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Ken Keller: Why your team is losing

Posted: September 8, 2013 2:00 a.m.
Updated: September 8, 2013 2:00 a.m.
Ken Keller Ken Keller
Ken Keller

This week began the National Football League’s season. In a few weeks patterns will emerge and the contenders and pretenders will emerge.

There is a parallel between the NFL and your business. How a company performs the last four months of the year can mean the difference between winning and losing in 2013.

Why do some teams (and companies) end the season having won more games than they lost? I believe that there are ten reasons for failure; some maybe occurring in your organization.

The first is a lack of commitment. Individuals fitting this definition are mercenaries, working for the paycheck. When management makes it clear that people are only to work and not think, this quickly turns the most loyal employees into doing the minimum.

The second is a sense of entitlement. This happens regardless of title, seniority or an attitude of “this place is lucky to have me on the payroll.” This attitude manifests itself into believing and acting that the rules, policies and procedures apply to others, but the entitled are exempt.

The third is unqualified people on the team. Sometimes the needs of the business have outgrown the person, or the person has outgrown the business. In both cases, a change is needed but making this change is difficult.

The fourth is that the team never practices together. People get caught up in their own world of work, failing to understand greater impact on others. Because of these blinders, they fail to comprehend the need for teamwork.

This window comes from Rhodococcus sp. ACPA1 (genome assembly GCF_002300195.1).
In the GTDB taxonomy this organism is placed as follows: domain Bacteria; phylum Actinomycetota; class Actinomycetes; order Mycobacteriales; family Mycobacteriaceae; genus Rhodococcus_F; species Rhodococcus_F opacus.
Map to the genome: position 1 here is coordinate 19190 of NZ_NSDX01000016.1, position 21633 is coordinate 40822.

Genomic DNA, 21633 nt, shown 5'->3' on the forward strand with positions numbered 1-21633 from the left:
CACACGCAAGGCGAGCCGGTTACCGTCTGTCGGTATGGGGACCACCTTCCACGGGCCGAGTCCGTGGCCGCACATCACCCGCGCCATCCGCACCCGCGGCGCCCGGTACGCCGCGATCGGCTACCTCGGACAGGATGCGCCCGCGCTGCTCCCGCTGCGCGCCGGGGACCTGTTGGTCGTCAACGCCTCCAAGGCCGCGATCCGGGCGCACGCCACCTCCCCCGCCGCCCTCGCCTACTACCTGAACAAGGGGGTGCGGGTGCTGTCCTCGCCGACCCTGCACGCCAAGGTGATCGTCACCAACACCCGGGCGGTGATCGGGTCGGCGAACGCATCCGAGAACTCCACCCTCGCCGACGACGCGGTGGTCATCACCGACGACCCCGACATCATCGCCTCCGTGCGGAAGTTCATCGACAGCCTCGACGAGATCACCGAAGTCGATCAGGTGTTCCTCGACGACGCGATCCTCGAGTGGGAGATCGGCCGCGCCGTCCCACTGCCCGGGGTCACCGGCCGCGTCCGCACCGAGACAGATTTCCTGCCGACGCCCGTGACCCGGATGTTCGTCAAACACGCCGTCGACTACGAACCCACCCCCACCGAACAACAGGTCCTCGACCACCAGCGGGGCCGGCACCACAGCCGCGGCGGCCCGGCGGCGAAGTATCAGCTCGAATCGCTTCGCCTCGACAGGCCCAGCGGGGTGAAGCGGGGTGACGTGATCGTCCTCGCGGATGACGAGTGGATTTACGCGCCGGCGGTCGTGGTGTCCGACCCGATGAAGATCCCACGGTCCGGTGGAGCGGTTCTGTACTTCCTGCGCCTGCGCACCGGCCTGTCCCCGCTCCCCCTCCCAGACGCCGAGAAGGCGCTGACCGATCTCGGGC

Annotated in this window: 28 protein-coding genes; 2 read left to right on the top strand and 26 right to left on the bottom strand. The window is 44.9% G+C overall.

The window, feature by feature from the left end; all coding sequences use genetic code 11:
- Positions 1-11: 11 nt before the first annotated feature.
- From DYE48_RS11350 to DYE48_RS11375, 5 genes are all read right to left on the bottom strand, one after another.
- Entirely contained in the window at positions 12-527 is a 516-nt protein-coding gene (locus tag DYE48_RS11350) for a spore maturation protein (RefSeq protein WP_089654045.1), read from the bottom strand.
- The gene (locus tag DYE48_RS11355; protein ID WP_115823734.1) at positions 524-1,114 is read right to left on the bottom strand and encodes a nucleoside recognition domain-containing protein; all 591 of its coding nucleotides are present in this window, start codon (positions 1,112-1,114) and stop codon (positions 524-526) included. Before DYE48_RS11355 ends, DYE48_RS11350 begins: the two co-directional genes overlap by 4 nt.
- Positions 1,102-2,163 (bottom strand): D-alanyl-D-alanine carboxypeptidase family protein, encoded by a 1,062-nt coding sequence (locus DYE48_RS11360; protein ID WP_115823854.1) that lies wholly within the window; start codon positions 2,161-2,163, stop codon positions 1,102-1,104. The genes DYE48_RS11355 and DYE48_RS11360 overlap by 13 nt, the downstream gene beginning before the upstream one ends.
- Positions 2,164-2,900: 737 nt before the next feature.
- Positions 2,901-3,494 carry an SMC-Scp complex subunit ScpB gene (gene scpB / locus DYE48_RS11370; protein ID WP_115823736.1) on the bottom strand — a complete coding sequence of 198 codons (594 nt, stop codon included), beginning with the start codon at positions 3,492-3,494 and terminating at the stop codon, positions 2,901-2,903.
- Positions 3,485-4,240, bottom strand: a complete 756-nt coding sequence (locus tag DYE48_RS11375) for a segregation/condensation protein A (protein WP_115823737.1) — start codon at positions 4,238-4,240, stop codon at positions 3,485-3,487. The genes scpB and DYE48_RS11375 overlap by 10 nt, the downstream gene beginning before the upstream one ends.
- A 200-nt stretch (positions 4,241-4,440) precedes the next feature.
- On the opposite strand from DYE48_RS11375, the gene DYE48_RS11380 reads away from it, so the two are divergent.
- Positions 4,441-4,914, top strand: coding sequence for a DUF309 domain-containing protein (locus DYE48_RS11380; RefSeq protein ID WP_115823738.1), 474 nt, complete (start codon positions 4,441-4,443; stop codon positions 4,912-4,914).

The fifth is a lack of internal and external ties. When people are separated, it fosters the building of silos. It’s supposed to be a team, and team effort, but no one would say it functions as one.

The sixth is the missing scoreboard. Fans look for the score; but the players see more valuable information on the scoreboard. Unfortunately, companies don’t share enough information on how the game is progressing so that the employees can make a stronger contribution to winning.

The seventh is too many bad meetings and not enough good ones. Holding meetings may not improve performance, communication, or teamwork. Every meeting should have a purpose and a goal, and kept to the minimum amount of time necessary to achieve those two things.

The eighth is that the players are not evaluated often enough. Everything is filmed in the NFL and that information is used to evaluate strengths, weaknesses, who will be playing and who will not. That kind of talent micromanagement is not necessary in business but every employee deserves candid feedback during the course of the year.

The ninth is that every NFL team has a deadline to prepare for that week’s game. This burden falls on both coaches and players. If a team wins that week, they are deemed having been prepared. If they lose, the team was not prepared. This deadline is sacrosanct. In most companies, there are very few deadlines, except for clocking in and out on time, which eliminates any sense of urgency by employees to get things done that impact results.

The tenth is that in most companies, communication is horrendous. Many employers would be guilty of having infected their employees with NETMA (No one Ever Tells Me Anything). In the NFL, when a player is late to a practice, or misses the team flight, or misses a block or a pass, it is a due to a lack of communication. Winning teams and top players in the NFL rarely have this issue.

Ken Keller is CEO of STAR Business Consulting Inc., a company that works with small and midsize business owners to grow top line revenue. He can be reached at Keller’s column reflects his own views and not necessarily those of The Signal.



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